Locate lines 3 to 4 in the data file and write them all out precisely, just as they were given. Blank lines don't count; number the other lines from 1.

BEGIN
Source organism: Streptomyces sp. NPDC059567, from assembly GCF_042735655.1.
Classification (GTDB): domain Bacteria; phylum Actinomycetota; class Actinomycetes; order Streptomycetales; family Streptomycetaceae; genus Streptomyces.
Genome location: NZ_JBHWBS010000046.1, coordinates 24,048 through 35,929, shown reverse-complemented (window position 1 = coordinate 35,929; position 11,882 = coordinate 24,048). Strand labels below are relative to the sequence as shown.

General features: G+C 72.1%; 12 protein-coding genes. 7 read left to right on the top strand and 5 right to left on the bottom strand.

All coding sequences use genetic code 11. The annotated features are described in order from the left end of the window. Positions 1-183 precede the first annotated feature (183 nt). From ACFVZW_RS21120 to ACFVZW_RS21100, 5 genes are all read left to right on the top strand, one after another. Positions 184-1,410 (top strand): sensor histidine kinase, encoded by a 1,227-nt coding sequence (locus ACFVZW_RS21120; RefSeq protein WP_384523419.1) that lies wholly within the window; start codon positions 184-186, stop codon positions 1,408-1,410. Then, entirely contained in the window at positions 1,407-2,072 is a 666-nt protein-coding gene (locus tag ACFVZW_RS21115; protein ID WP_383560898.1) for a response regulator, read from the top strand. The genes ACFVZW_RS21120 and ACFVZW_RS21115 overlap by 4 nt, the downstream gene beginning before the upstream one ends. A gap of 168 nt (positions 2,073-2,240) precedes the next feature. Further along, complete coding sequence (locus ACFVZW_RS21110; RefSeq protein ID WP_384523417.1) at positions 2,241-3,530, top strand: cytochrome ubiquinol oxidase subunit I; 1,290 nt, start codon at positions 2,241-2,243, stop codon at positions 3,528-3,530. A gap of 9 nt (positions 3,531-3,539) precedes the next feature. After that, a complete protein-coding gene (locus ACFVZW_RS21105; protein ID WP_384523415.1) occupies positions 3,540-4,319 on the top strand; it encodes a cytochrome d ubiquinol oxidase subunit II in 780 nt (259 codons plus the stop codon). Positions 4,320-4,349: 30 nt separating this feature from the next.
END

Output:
Genome location: NZ_JBHWBS010000046.1, coordinates 24,048 through 35,929, shown reverse-complemented (window position 1 = coordinate 35,929; position 11,882 = coordinate 24,048). Strand labels below are relative to the sequence as shown.

General features: G+C 72.1%; 12 protein-coding genes. 7 read left to right on the top strand and 5 right to left on the bottom strand.